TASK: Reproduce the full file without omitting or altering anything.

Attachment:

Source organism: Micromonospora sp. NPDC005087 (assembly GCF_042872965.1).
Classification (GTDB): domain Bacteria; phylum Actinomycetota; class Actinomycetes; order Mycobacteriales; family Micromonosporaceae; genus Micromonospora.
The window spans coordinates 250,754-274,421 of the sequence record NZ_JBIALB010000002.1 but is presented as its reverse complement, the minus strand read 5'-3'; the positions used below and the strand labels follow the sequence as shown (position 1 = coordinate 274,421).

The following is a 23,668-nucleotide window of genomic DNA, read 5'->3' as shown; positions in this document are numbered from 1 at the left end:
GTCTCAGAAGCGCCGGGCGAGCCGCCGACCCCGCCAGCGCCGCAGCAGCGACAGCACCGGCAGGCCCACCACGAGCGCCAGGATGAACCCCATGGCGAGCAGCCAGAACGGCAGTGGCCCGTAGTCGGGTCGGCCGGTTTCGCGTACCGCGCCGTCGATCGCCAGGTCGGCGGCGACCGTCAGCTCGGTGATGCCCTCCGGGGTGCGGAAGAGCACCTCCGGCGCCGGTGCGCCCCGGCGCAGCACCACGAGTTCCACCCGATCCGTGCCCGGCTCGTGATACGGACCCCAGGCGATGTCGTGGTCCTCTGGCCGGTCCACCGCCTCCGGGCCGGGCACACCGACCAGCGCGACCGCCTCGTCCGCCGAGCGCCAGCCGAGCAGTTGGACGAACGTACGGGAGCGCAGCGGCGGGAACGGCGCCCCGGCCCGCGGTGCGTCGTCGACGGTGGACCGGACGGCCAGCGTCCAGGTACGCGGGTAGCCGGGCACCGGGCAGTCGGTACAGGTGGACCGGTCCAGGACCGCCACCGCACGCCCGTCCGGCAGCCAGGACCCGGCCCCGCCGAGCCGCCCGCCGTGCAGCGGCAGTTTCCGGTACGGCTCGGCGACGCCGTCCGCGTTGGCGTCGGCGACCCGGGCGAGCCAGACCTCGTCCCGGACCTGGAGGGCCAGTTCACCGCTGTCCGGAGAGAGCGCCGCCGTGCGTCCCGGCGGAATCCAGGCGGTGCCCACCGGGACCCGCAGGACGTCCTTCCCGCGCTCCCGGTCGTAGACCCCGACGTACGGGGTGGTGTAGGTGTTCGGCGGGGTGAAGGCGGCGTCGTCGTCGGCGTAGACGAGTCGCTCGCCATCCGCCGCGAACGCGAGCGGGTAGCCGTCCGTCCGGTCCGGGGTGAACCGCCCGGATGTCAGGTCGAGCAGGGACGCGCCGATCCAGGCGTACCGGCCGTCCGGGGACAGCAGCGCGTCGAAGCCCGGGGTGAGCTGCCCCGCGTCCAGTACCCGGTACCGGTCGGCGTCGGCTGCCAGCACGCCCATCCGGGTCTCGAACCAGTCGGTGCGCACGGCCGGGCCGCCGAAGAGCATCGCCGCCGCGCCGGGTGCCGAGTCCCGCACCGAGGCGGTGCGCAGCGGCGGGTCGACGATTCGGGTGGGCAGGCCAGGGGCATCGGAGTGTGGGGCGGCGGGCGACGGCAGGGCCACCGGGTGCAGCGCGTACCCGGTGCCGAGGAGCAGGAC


Source organism: Micromonospora sp. NPDC005087 (assembly GCF_042872965.1).
Classification (GTDB): domain Bacteria; phylum Actinomycetota; class Actinomycetes; order Mycobacteriales; family Micromonosporaceae; genus Micromonospora.
The window spans coordinates 250,754-274,421 of the sequence record NZ_JBIALB010000002.1 but is presented as its reverse complement, the minus strand read 5'-3'; the positions used below and the strand labels follow the sequence as shown (position 1 = coordinate 274,421).

The following is a 23,668-nucleotide window of genomic DNA, read 5'->3' as shown; positions in this document are numbered from 1 at the left end:
GTCTCAGAAGCGCCGGGCGAGCCGCCGACCCCGCCAGCGCCGCAGCAGCGACAGCACCGGCAGGCCCACCACGAGCGCCAGGATGAACCCCATGGCGAGCAGCCAGAACGGCAGTGGCCCGTAGTCGGGTCGGCCGGTTTCGCGTACCGCGCCGTCGATCGCCAGGTCGGCGGCGACCGTCAGCTCGGTGATGCCCTCCGGGGTGCGGAAGAGCACCTCCGGCGCCGGTGCGCCCCGGCGCAGCACCACGAGTTCCACCCGATCCGTGCCCGGCTCGTGATACGGACCCCAGGCGATGTCGTGGTCCTCTGGCCGGTCCACCGCCTCCGGGCCGGGCACACCGACCAGCGCGACCGCCTCGTCCGCCGAGCGCCAGCCGAGCAGTTGGACGAACGTACGGGAGCGCAGCGGCGGGAACGGCGCCCCGGCCCGCGGTGCGTCGTCGACGGTGGACCGGACGGCCAGCGTCCAGGTACGCGGGTAGCCGGGCACCGGGCAGTCGGTACAGGTGGACCGGTCCAGGACCGCCACCGCACGCCCGTCCGGCAGCCAGGACCCGGCCCCGCCGAGCCGCCCGCCGTGCAGCGGCAGTTTCCGGTACGGCTCGGCGACGCCGTCCGCGTTGGCGTCGGCGACCCGGGCGAGCCAGACCTCGTCCCGGACCTGGAGGGCCAGTTCACCGCTGTCCGGAGAGAGCGCCGCCGTGCGTCCCGGCGGAATCCAGGCGGTGCCCACCGGGACCCGCAGGACGTCCTTCCCGCGCTCCCGGTCGTAGACCCCGACGTACGGGGTGGTGTAGGTGTTCGGCGGGGTGAAGGCGGCGTCGTCGTCGGCGTAGACGAGTCGCTCGCCATCCGCCGCGAACGCGAGCGGGTAGCCGTCCGTCCGGTCCGGGGTGAACCGCCCGGATGTCAGGTCGAGCAGGGACGCGCCGATCCAGGCGTACCGGCCGTCCGGGGACAGCAGCGCGTCGAAGCCCGGGGTGAGCTGCCCCGCGTCCAGTACCCGGTACCGGTCGGCGTCGGCTGCCAGCACGCCCATCCGGGTCTCGAACCAGTCGGTGCGCACGGCCGGGCCGCCGAAGAGCATCGCCGCCGCGCCGGGTGCCGAGTCCCGCACCGAGGCGGTGCGCAGCGGCGGGTCGACGATTCGGGTGGGCAGGCCAGGGGCATCGGAGTGTGGGGCGGCGGGCGACGGCAGGGCCACCGGGTGCAGCGCGTACCCGGTGCCGAGGAGCAGGAC